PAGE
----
The Department of Foreign Affairs is attempting to explain its purchase of a luxury diplomatic residence in a Miami suburb where celebrity neighbours include A-Rod and Jeb Bush. Disclosure of the country club estate comes as authorities attempt to sell foreign property under an austerity order from the Department of Finance.
“It is a very pricey location,” said Audrey Ross, a Miami realtor; “This is a great address. It’s a very luxurious lifestyle for foreign nationals.”
Louise Léger, chief of the Canadian consulate in Miami, did not reply to Blacklock’s interview request. Asked if she had lived in the multi-million dollar home, Léger did not comment. In an earlier foreign ministry commentary Léger said her duties in Florida included “sharing Canada’s story of sound fiscal management”.
Léger is a career diplomat and former Canadian ambassador to Costa Rica posted to Miami as Consul General in 2009, according to records. That same year, the property was purchased in Coral Gable’s Country Club district for $1.9 million. The consulate leases office space in a downtown Miami tower a 20-minute drive from the suburban getaway.
The home at 3801 Riviera Drive features seven bedrooms; six bathrooms; a swimming pool and a municipal tax bill of $28,000 a year. Neighbours in Coral Gables included Pulitzer Prize-winning humourist Dave Barry; NBA executive Pat Riley, president of the Miami Heat; disgraced Yankees third baseman Alex Rodriguez; and former Florida governor Jeb Bush, who sold his comparatively modest $775,000 Coral Gables home last year.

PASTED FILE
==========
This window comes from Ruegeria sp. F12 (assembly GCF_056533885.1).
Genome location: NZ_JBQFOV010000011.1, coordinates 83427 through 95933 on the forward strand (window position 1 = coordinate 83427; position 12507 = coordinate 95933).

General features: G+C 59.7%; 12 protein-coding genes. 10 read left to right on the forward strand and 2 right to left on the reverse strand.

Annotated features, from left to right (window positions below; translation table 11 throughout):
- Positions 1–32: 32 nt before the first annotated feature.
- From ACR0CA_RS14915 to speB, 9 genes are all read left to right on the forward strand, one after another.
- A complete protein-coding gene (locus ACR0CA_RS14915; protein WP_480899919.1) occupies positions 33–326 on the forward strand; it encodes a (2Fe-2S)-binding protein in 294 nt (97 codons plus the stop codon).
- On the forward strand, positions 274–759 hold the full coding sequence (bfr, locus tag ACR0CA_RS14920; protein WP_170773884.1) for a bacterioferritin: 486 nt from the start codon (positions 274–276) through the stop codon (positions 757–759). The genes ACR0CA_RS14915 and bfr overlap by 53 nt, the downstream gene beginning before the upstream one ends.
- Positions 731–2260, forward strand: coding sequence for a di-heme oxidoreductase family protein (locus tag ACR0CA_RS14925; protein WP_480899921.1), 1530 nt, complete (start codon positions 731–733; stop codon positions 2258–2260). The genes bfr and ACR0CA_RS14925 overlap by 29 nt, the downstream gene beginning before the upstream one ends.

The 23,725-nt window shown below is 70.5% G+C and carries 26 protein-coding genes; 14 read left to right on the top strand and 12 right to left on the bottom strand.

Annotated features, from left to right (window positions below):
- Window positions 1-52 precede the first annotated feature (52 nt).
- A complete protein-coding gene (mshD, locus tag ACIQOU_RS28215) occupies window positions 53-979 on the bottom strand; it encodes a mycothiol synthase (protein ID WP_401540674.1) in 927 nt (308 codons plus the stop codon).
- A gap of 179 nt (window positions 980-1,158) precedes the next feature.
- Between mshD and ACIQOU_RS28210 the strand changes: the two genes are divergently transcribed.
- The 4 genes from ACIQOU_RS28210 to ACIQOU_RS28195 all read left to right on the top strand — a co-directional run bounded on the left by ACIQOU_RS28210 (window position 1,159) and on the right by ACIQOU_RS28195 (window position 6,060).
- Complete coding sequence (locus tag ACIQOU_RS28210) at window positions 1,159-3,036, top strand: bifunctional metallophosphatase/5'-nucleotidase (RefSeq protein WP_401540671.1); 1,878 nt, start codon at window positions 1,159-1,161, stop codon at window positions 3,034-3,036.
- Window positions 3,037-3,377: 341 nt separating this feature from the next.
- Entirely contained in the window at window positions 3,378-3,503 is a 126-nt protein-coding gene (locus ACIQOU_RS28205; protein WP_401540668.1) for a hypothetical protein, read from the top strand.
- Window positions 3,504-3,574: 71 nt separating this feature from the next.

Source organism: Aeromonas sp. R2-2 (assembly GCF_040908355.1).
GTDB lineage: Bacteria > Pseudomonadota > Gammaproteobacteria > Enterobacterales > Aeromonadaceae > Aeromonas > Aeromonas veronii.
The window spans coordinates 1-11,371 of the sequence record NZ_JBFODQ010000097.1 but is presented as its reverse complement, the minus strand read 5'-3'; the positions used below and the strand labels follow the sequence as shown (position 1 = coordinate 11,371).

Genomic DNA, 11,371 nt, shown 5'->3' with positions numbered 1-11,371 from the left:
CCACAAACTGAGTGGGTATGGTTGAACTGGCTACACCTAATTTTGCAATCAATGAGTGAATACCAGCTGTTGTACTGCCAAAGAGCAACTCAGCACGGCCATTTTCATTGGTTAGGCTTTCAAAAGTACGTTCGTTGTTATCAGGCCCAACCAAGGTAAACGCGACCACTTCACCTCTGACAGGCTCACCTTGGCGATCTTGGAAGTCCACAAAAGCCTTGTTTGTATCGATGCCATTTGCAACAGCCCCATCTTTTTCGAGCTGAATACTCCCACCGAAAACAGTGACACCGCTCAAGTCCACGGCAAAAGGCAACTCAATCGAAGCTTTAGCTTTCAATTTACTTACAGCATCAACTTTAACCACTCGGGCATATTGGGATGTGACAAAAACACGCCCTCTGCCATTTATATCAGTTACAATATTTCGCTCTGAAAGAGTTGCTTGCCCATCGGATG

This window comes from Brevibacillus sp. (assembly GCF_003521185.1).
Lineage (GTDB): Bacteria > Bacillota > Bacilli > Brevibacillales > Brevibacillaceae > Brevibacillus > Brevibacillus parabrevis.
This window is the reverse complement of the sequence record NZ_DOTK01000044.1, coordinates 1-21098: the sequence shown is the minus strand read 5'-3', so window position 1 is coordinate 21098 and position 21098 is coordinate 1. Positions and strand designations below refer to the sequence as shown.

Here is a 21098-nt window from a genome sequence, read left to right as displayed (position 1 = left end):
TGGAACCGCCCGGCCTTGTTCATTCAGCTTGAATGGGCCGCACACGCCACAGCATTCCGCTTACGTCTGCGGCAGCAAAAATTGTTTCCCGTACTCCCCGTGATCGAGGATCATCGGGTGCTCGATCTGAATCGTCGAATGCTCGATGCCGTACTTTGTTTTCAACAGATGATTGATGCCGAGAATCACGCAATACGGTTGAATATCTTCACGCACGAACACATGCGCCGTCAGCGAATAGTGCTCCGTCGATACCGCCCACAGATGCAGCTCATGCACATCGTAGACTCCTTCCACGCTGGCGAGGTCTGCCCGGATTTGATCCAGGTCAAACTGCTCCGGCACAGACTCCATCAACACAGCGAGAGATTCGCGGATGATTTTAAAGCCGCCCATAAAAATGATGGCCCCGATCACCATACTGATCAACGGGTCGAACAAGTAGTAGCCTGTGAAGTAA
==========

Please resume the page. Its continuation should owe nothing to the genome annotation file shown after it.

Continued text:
“Riviera Drive is one of the top three streets in Coral Gables,” said Ross. “Beautiful neighbourhoods; the most expensive homes in Dade County are here; gated communities; some of the best private schools in south Florida.”
Authorities in Ottawa said they considered the lavish home, now listed for immediate sale, as a necessary purchase for taxpayers: “At $1.9 million the price compared favourably with other shortlisted properties with asking prices between $2.2 million and $2.7 million,” a foreign ministry spokesperson said; “It was close to the Chancery for access in an emergency.”
Realtor Ross said the Government of Canada picked a good time to sell the house: “The market is very active at the moment,” she said. “We have an influx of Venezuelans coming here at the moment. Miami is on everybody’s radar.” List prices in Coral Gables, Florida’s self-described “City Beautiful”, currently average $2.1 million.
Cabinet in a March 29, 2012 budget notice said diplomatic residences abroad would be sold to reduce costs. Confidential records show the foreign ministry was spending $208 million a year on real estate at the time.
Documents indicate in the year immediately preceding the austerity order, the department bought $178.3 million in new diplomatic properties abroad including $15.6 million in real estate in Bogota, Boston, Port-au-Prince and Prague; and $28 million in new purchases in Mexico, Pretoria and other cities.
Records also show two-thirds of foreign missions sold to date went to bargain hunters, selling for less than their appraised value, including a $26 million mansion in Dublin that went for $17 million; and a heritage home used by a former Buffalo, NY trade commissioner that sold last year at a $1.2 million loss.
By Paul Delahanty